Immune Function

Vitamin D has also been found to dramatically influence the immune system. It has shown to affect the key cells of the immune system such as dendritic cells' ability to activate T cells. In healthy people, T cells play a vital role in helping to fight infections. However, for those with autoimmune diseases, they can start to attack the body's own tissues. Studies suggest that vitamin D can result in dendritic cells producing more of a molecule called CD31 on their surface which can hinder the activation of T cells (4). The prevention of cell contact (an essential part of the activation process) can result in the reduction of an immune reaction. Researchers say the findings shed light on how vitamin D deficiency may regulate the immune system and influence susceptibility to autoimmune diseases. The benefit on immune function counters inflammation and may help prevent respiratory infections (in those who have low vitamin D levels).

Heart Health

Research has shown that those with high blood pressure experienced a drop in numbers when vitamin D levels were increased. Vitamin D3 actively reduces the concentration of renin, an enzyme secreted by the kidney that has an effect on blood vessels (6). In turn, improving cardiovascular endurance and keeping heart muscle cells from growing too large.

Insulin Control

Vitamin D3 stimulates the pancreas and triggers the process of insulin production. This is essential for regulating blood sugar levels more effectively and can help those with diabetes manage their condition (6).

Vitamin D and Covid-19

Co-author of the Irish Longitudinal Study on Ageing, professor of medical gerontology at Trinity College Dublin, Rose Anne Kenny stated that people have "nothing to lose" and potentially much to gain by taking vitamin D supplements as protection during the current pandemic. Evidence portraying a relationship between vitamin D deficiency and severe Covid-19 disease was described to be "circumstantial but considerable". In addition, recent research conducted in the US revealed that coronavirus patients are four times less likely to require admission to ICU if their vitamin D levels were adequate.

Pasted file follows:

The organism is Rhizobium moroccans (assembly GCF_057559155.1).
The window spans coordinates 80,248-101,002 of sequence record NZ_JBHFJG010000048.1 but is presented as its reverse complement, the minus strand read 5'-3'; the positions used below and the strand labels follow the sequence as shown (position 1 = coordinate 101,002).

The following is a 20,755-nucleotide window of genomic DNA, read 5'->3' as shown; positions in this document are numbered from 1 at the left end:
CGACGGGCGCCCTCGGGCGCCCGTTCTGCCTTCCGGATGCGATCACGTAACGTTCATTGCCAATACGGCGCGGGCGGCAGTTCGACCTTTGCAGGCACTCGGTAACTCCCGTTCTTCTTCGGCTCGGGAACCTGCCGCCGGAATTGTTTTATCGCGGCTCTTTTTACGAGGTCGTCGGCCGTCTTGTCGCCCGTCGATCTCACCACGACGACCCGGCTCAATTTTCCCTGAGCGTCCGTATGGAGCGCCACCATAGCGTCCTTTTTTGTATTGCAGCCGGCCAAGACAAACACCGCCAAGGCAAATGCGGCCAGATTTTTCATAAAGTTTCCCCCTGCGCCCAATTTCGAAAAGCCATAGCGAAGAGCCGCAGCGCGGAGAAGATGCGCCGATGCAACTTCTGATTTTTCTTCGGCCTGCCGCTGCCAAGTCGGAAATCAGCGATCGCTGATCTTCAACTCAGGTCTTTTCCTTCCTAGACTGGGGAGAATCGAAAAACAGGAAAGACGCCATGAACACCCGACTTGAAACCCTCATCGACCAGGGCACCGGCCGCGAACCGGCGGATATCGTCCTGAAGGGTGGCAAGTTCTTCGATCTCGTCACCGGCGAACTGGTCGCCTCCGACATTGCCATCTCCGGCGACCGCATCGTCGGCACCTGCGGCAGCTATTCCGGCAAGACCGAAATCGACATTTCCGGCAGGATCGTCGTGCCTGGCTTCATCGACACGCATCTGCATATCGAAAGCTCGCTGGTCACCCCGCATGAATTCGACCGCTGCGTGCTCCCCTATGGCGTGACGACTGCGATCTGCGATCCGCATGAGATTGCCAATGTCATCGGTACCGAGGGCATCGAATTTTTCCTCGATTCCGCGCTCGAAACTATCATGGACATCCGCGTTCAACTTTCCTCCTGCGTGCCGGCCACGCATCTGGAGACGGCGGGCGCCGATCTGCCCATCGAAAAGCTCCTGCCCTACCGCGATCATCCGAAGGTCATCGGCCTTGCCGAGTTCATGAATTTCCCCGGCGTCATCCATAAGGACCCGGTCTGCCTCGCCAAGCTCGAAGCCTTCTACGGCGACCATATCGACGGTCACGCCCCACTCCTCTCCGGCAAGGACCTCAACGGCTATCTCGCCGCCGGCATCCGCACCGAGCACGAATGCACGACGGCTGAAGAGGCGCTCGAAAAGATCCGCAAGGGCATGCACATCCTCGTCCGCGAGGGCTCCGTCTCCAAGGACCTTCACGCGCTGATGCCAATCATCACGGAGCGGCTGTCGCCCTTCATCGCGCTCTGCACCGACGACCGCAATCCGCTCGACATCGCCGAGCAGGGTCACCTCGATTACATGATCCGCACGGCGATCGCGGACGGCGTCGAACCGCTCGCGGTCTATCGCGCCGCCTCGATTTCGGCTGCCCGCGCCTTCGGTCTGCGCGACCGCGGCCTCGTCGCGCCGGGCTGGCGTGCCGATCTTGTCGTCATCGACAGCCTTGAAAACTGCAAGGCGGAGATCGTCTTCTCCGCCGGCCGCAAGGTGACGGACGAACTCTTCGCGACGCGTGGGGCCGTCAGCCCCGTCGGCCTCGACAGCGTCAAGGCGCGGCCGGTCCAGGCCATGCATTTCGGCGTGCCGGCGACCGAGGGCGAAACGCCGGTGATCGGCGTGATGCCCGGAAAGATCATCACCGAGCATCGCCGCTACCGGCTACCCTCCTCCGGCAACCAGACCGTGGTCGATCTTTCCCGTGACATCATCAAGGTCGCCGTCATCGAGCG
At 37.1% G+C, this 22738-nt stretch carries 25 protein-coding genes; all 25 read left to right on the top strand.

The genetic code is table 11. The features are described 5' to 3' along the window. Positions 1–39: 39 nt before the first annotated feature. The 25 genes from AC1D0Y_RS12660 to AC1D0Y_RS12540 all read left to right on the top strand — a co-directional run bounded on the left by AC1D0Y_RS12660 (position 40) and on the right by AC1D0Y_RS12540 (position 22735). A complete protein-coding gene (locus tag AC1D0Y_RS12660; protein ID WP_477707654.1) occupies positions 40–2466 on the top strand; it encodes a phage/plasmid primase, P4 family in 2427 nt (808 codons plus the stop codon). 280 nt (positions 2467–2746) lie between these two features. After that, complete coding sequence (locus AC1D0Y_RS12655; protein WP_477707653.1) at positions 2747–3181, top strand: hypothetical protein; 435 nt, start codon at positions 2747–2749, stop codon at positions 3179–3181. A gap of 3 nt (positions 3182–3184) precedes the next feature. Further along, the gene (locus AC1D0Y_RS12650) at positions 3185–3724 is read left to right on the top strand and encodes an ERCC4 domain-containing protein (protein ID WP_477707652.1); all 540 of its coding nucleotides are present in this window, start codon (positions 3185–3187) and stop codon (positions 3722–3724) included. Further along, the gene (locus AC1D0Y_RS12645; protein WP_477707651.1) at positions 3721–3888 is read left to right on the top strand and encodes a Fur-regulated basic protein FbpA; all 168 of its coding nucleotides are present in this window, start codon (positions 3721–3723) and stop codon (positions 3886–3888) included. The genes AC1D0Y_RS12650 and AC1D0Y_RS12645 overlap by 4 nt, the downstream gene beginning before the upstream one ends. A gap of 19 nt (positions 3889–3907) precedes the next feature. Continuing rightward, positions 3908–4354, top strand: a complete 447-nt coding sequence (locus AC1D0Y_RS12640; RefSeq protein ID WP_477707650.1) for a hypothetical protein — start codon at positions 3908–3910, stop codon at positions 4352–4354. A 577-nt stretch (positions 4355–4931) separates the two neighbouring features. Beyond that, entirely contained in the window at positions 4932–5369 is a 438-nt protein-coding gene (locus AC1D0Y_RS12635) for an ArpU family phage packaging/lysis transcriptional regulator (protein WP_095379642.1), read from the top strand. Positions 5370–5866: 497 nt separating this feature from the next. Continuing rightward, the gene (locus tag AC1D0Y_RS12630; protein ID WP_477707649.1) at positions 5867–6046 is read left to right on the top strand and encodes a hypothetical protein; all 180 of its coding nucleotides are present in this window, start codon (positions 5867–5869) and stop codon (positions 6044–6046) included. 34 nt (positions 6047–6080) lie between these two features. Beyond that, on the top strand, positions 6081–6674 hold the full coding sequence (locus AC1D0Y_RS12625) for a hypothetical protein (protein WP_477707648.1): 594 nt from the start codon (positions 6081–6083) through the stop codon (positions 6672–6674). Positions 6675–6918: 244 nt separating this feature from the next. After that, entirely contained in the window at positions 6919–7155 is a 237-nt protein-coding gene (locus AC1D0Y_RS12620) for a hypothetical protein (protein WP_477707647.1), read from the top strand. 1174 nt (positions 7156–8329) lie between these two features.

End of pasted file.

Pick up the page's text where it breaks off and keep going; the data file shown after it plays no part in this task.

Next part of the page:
What are the Signs and Symptoms of Deficiency?

Almost half the Irish population is deficient in vitamin D. Due the fact that a lot of us have been spending more time indoors this year and with winter approaching, this number could increase.

Signs and symptoms of deficiency can include:

  • Bone pain
  • Back pain (particularly lower back pain)
  • Muscle aches, weakness and cramps
  • Fatigue and tiredness
  • Low mood (depression)
  • Getting sick or infected often (frequent coughs and colds)

Who is at Risk of Deficiency?

Vitamin D deficiency can occur across the population spectrum. Studies have shown it's difficult to find populations not deficient in vitamin D, especially those where sunshine is not in abundance such as Ireland.

This risk increases for those again who:

  • Eat an inadequate amount of fortified foods